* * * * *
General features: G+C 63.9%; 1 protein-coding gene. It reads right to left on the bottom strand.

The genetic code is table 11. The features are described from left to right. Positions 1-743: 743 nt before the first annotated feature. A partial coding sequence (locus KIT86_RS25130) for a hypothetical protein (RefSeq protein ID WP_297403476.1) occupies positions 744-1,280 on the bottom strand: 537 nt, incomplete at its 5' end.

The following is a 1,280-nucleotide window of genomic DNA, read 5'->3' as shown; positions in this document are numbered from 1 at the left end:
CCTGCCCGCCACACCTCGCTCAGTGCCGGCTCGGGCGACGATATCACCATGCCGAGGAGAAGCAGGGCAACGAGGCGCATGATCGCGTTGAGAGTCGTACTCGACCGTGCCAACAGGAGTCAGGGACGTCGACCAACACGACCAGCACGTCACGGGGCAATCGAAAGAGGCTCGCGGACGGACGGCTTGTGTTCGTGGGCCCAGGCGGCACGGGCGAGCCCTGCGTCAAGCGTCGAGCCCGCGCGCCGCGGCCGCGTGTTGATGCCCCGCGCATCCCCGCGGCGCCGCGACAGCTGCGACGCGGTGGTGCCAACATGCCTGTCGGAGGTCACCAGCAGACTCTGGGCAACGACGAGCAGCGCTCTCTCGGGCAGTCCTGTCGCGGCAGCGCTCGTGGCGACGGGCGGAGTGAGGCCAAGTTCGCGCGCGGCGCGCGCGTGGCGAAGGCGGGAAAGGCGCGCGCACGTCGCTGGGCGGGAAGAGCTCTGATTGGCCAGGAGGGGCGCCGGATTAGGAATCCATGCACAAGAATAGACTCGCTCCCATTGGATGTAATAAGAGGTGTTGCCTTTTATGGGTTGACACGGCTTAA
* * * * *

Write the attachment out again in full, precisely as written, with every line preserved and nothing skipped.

General features: G+C 63.9%; 1 protein-coding gene. It reads right to left on the bottom strand.

The genetic code is table 11. The features are described from left to right. Positions 1-743: 743 nt before the first annotated feature. A partial coding sequence (locus KIT86_RS25130) for a hypothetical protein (RefSeq protein ID WP_297403476.1) occupies positions 744-1,280 on the bottom strand: 537 nt, incomplete at its 5' end.

The following is a 1,280-nucleotide window of genomic DNA, read 5'->3' as shown; positions in this document are numbered from 1 at the left end:
CCTGCCCGCCACACCTCGCTCAGTGCCGGCTCGGGCGACGATATCACCATGCCGAGGAGAAGCAGGGCAACGAGGCGCATGATCGCGTTGAGAGTCGTACTCGACCGTGCCAACAGGAGTCAGGGACGTCGACCAACACGACCAGCACGTCACGGGGCAATCGAAAGAGGCTCGCGGACGGACGGCTTGTGTTCGTGGGCCCAGGCGGCACGGGCGAGCCCTGCGTCAAGCGTCGAGCCCGCGCGCCGCGGCCGCGTGTTGATGCCCCGCGCATCCCCGCGGCGCCGCGACAGCTGCGACGCGGTGGTGCCAACATGCCTGTCGGAGGTCACCAGCAGACTCTGGGCAACGACGAGCAGCGCTCTCTCGGGCAGTCCTGTCGCGGCAGCGCTCGTGGCGACGGGCGGAGTGAGGCCAAGTTCGCGCGCGGCGCGCGCGTGGCGAAGGCGGGAAAGGCGCGCGCACGTCGCTGGGCGGGAAGAGCTCTGATTGGCCAGGAGGGGCGCCGGATTAGGAATCCATGCACAAGAATAGACTCGCTCCCATTGGATGTAATAAGAGGTGTTGCCTTTTATGGGTTGACACGGCTTAA